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Schroders’ Kirrage: why I don’t back IPOs

Schroders’ Kirrage: why I don’t back IPOs

Schroder Income manager Nick Kirrage has questioned why investors would back an initial public offering (IPO) right now, as valuations start to look stretched.

The Citywire AA-rated manager’s comments are all the more pertinent as airline Wizz Air followed Fat Face in pulling its listing. Fashion website MySale, backed by Topshop owner Philip Green, also dived after it was wrongly priced during its market debut.

Kirrage (pictured) said: ‘I have never invested in an IPO. My central view is that if someone thinks it is a great time to be selling, why would I be buying? They think it is a good time to IPO because they can get the best price.

‘Having said that, there are some opportunities. For example, in banking there may be some interesting opportunities coming out of this.’

He points out the volume of IPOs tend to correlate with markets, meaning the time is not necessarily right to buy from a valuation perspective. He and co-manager Kevin Murphy prefer to concentrate on undervalued companies rather than second-guessing market moves.

They have increased positions in Morrisons and Tesco in their Schroder Recovery fund, despite profit slumps from both in recent months.

‘We don’t have a silver bullet and can’t say it is naïve of everyone else because they have missed this or that,’ Kirrage said. ‘There are challenges posed by hard discounters and the internet, but there are opportunities as well as threats. The fact there are challenges to Tesco and its shares have gone down means at some point you take the view that it is overly discounted.’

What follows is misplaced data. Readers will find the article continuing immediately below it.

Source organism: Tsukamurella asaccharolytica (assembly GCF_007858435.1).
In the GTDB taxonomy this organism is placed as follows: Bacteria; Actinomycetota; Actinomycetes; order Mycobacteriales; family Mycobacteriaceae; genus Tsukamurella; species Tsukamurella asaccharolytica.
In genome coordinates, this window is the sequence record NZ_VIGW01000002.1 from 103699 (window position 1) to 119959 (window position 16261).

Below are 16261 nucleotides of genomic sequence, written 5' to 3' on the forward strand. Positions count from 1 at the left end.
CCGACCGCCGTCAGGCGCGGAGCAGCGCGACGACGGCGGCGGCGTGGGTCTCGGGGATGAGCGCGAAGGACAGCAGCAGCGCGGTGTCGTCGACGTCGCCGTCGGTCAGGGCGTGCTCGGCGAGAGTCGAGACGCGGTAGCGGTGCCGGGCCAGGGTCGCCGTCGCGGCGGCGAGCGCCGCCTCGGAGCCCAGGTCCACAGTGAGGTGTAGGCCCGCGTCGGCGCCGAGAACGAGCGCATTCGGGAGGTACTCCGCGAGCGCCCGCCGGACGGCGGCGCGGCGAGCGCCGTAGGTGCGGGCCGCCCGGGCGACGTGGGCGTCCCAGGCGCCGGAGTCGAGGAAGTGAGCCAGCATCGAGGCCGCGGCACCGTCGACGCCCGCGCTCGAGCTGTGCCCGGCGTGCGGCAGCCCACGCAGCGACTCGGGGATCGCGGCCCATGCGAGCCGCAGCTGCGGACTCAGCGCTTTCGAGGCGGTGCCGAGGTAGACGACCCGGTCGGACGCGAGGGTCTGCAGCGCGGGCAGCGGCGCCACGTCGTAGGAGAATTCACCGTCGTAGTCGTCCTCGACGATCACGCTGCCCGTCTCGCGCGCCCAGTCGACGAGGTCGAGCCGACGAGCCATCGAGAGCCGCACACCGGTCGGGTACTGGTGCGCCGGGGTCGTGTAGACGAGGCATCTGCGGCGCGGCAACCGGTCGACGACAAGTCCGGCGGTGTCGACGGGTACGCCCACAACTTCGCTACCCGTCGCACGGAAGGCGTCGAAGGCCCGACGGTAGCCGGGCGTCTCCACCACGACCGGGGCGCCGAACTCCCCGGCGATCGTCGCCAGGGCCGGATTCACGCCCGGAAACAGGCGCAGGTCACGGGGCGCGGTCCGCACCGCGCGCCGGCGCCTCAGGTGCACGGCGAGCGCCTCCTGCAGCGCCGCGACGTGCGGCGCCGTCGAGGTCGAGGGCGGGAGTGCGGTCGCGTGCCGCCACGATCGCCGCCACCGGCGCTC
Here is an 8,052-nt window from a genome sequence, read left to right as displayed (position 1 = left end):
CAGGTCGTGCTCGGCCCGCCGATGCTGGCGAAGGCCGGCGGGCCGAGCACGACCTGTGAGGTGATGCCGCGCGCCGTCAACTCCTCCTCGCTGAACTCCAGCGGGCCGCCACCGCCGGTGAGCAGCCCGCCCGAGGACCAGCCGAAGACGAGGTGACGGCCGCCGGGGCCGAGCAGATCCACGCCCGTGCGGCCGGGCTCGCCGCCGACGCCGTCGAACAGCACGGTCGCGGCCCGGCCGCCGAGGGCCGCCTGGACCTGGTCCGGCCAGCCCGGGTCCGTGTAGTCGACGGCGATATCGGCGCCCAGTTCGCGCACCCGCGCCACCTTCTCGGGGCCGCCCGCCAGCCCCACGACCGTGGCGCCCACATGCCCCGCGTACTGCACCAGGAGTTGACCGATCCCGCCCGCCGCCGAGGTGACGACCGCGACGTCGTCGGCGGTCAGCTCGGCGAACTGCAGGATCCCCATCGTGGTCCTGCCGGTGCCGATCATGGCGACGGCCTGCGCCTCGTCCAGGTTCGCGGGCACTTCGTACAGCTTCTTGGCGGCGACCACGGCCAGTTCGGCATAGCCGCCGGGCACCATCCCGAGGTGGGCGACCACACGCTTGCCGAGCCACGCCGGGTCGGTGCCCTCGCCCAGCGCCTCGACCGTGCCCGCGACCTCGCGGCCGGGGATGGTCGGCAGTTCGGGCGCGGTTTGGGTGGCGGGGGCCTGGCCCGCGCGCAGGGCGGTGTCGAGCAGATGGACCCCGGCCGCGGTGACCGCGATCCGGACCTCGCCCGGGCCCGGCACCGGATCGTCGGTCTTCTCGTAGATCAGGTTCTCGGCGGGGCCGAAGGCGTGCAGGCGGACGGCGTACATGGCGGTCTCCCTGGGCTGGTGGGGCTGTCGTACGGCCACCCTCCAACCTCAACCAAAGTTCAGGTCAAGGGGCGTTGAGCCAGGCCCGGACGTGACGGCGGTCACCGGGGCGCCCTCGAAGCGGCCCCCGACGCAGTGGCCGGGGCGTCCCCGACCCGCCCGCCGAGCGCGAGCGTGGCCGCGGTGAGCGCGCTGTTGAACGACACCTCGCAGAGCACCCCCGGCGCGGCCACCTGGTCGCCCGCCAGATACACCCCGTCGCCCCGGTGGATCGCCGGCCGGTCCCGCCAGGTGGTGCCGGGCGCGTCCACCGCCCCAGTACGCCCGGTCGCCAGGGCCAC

He believes investors should not lose sight of the power of big branded businesses in the sector and the high barriers to entry. He is bullish on banks, where the fund has had an exposure since 2009, pointing out they demonstrate why you buy a sector for its valuations and not the macro view.

Since 2009, banks have suffered at the hands of deleveraging, low rates, PPI and Libor scandals, yet stocks such as Lloyds are up over 200%. Having benefited from this broad rise, particularly through top 10 holding Barclays, he believes there is still plenty of value in banks on a medium-term view.

However, he admits he is currently finding more to sell than to buy in UK equities.

‘We are not at nosebleed valuations yet. I would be a bit nervous being a harbinger of doom over the next two months, but we are certainly trending in the direction where eventually valuations can’t continue to grow.’

Over three years the Recovery fund is up 60.2% versus the UK All Companies sector’s 31.4% rise. The Income fund, a Citywire Selection pick, is up 48.7% versus a sector average of 37.7%.

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